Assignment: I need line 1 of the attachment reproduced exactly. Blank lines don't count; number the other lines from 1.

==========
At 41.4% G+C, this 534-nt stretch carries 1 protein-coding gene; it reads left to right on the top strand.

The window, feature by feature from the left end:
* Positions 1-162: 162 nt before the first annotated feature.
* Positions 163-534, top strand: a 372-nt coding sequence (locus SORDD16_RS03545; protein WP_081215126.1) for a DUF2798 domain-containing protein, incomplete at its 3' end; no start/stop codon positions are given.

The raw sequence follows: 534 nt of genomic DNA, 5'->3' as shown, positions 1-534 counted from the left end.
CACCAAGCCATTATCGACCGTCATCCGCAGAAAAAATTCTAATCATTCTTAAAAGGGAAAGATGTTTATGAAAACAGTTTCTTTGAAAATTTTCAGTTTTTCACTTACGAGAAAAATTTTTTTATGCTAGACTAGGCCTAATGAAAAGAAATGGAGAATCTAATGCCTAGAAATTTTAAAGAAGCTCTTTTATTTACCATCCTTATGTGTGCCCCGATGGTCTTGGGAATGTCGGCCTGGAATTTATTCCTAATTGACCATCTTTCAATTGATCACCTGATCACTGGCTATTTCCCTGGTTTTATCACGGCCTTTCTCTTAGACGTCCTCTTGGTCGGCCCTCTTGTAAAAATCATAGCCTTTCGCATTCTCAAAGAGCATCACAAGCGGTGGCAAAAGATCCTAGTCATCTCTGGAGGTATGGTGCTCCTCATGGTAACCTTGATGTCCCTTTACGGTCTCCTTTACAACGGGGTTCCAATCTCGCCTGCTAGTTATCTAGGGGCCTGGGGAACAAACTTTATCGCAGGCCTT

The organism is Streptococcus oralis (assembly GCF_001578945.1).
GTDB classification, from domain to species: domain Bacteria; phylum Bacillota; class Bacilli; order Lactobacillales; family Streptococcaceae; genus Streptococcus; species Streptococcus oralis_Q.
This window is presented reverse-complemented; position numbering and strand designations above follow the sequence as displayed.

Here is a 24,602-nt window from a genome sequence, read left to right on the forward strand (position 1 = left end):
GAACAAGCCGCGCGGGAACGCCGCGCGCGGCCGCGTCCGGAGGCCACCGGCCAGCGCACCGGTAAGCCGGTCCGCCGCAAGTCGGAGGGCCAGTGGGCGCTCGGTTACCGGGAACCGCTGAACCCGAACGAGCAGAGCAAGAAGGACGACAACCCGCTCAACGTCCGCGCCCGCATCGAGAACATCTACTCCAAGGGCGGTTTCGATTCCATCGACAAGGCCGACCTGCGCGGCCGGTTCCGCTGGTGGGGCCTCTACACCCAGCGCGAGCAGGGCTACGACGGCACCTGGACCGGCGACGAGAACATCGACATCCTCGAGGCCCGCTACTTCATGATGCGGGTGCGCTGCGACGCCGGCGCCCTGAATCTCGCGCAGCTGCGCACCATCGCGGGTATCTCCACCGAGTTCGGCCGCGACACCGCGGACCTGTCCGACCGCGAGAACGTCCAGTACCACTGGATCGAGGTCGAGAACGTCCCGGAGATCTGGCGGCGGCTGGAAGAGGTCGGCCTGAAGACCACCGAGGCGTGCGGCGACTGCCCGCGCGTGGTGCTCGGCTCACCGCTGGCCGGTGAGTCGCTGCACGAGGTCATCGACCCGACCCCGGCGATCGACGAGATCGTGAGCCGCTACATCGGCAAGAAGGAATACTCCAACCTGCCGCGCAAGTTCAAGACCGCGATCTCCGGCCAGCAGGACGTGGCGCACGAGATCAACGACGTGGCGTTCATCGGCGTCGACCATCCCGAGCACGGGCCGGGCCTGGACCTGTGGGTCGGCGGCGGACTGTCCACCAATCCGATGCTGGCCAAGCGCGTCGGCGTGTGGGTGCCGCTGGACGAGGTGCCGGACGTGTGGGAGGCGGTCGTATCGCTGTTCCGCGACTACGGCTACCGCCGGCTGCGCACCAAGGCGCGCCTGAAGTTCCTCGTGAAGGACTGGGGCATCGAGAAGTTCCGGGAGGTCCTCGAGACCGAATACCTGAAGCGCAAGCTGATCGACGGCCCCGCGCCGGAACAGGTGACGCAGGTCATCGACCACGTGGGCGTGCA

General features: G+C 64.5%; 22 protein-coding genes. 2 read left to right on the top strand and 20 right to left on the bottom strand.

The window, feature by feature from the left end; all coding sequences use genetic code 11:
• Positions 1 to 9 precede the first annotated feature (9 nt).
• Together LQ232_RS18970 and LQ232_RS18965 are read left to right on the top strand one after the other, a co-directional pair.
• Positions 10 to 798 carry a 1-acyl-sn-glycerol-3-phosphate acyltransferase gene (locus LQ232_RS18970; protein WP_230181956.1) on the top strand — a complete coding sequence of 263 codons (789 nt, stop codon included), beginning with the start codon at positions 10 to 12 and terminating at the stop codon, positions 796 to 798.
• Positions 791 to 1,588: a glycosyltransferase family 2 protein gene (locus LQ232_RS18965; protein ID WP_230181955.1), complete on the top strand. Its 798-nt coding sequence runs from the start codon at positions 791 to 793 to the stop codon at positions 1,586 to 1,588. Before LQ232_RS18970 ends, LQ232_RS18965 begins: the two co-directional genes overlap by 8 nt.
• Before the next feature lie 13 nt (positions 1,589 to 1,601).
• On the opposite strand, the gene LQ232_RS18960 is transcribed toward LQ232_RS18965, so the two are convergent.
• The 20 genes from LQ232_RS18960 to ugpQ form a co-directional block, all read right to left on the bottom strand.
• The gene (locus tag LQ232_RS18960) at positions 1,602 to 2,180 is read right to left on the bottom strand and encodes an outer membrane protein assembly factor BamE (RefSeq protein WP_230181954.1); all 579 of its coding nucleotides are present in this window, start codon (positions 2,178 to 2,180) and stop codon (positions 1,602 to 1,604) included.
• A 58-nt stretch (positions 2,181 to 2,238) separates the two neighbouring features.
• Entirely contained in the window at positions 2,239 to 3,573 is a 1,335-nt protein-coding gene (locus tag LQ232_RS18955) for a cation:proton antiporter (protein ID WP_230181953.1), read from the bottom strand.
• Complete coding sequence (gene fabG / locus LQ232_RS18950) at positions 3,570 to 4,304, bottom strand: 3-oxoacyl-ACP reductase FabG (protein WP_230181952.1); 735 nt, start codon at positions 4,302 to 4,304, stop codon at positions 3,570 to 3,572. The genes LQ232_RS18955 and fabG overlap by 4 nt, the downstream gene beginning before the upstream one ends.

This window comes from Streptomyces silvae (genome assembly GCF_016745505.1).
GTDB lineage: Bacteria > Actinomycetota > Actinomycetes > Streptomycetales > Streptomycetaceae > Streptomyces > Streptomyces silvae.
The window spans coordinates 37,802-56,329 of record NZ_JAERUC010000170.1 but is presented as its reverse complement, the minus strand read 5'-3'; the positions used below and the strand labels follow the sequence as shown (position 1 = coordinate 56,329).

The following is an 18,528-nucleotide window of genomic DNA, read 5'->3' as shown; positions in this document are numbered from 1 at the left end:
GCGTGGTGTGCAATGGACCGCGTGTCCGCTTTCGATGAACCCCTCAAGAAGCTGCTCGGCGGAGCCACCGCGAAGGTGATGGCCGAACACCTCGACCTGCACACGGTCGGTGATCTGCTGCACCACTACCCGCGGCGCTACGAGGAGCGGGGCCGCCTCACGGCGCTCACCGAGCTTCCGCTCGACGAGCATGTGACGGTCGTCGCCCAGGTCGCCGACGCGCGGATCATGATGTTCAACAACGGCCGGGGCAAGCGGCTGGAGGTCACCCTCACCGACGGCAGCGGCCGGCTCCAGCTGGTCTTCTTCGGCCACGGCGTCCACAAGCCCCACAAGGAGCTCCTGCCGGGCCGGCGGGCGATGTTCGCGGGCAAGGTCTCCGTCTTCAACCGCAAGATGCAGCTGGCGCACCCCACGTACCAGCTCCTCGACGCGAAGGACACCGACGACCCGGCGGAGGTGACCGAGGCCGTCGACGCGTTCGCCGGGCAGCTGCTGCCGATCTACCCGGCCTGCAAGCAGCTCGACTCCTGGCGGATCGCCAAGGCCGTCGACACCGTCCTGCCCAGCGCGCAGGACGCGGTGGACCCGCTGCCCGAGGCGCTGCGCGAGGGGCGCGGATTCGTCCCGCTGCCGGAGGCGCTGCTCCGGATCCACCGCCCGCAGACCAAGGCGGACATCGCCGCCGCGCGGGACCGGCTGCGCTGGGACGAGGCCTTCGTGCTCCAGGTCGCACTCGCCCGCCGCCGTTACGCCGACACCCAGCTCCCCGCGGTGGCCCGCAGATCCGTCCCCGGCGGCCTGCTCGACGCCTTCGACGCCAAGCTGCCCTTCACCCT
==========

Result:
At 41.4% G+C, this 534-nt stretch carries 1 protein-coding gene; it reads left to right on the top strand.